To dream of 48 inch radius (8 feet diameter) trackwork to turn em around is a pipe dream for most. :whistle:

    I realize making track work out on the flats with larger radius curves swinging through areas can be done on almost all layouts. Its those pesky turn around points that makes us cringe...lol:LOL:

    Me... I try NOT to look at my trains when they turn around to come back. Yes...it looks unrealistic...but its a necessity of the hobby. :D:D:)(y)(y)
     
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  7. jimfitch

    jimfitch TrainBoard Member

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    It's all academic.
     
  8. Hardcoaler

    Hardcoaler TrainBoard Member

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    I hide my tightest curves in tunnels where nobody can see them. :D
     
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  9. Inkaneer

    Inkaneer TrainBoard Member

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    That is one of the benefits of joining a club. That is why I joined a Ntrak club. I wanted to run long trains on a large layout with broad curves which I could not do in my home. Having done so I will never go back to the old 4x8 sheet of plywood layout. Even now the three foot corners we use with radii of 27, 25.5 and 24 inches seems small and four foot corners with radii of 39, 37.5 and 36 inches are being contemplated.
     
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  10. mtntrainman

    mtntrainman TrainBoard Supporter

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    The only 'club' around here is a bunch of HO guys who built a gigantic HO layout in one of the spare rooms at the local museum. I feel like Tom Hanks...stuck on an uninhabited island by myself with just my N scale layout I'll call "Wilson"....
    :cry::(:cry::cry::cry:
     
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  11. Maletrain

    Maletrain TrainBoard Member

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    I have often wondered if there could not be something like a cross between N-trak and T-Trak, where easy-to-handle modules were built with larger minimum radius, to be joined together in friends' rec room floors on a monthly rotation.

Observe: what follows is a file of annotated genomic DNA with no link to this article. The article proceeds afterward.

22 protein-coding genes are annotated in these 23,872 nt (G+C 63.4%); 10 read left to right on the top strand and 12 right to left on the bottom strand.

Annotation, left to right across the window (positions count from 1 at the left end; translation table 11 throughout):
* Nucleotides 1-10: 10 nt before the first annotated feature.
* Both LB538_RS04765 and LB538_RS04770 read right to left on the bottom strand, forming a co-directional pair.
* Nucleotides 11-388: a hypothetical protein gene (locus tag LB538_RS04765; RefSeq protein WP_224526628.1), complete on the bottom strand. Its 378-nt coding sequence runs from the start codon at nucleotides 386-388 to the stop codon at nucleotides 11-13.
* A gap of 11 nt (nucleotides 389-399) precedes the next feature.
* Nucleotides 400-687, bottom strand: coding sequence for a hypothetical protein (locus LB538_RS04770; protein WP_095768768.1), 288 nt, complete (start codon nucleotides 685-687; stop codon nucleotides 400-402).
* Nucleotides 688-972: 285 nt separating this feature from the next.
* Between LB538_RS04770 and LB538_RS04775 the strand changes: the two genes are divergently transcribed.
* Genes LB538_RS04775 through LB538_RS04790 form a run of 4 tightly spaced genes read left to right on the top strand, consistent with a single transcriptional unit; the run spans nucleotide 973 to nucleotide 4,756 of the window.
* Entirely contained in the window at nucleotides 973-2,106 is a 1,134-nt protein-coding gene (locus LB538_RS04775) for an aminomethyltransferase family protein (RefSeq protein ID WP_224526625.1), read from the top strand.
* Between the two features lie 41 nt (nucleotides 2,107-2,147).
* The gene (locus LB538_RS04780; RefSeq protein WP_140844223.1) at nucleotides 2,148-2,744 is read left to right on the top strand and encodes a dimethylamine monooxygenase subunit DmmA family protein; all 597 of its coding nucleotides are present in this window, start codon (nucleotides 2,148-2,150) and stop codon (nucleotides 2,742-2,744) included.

12. Inkaneer

    Inkaneer TrainBoard Member

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    You can but the problem is with the corners. You need four of them unless you are running point to point. Relying on more than on e person to bring the corners is problematic in that life sometimes gets in the way. That's why most modular clubs own the corners outright so they are always available. Also the larger the radius the larger the corner module both in length as well as width.
     
  13. bremner

    bremner Staff Member

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    just make 4 custom corners...
     
  14. BarstowRick

    BarstowRick TrainBoard Supporter

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    Oh Gosh. Here we go again. That was my first thoughts when, I read the lead in by Inkaneer. Sorry about that.

    Okay, but this is different from "What's the Tightest Radius Curve I can Use?" When working in a hobby shop, I wish I had a dollar for each time I heard that. My thoughts, un-verbalized at the time was, "Wrap it around your little finger, what the heck!"

    As already stated by Inkaneer and elaborated on by Nthebasement (Interesting handle). Railroads, the 1:1 foot scale use degrees to measure the radius of curves. 10 degrees, 9 degrees, 8 degrees, and not so popular the tighter 6 degrees. Which provokes the question how does that translate into inches? There is a calculator and graph that does the calculations for you. I just don't have my finger on it right now.

    Unfortunately this is true. Space constraints has worked against me in the past. One of the reasons despite a fairly large HO scale layout. Fun to operate and build but the curves were way to tight. I read in one of the model railroad wig wags of my time where 36" radius curves was ideal. Or so they thought. Looking at my HO layout with 19", 22" and 24" radius curves. Then it hit me an 18" radius curve is the rough equivalent to a 36" radius curves in N scale. Hummm? Light bulb, a blinder! I wonder! 24" radius curves is the rough equivalent of 48" radius curves. Do you see where this is leading?

    George, just hasn't figured it out yet. If and when he looks at his layout in the enlightenment of the above equivalents. Looking at the radius of curves he used. Do you get it? I thought you'd see where this is going!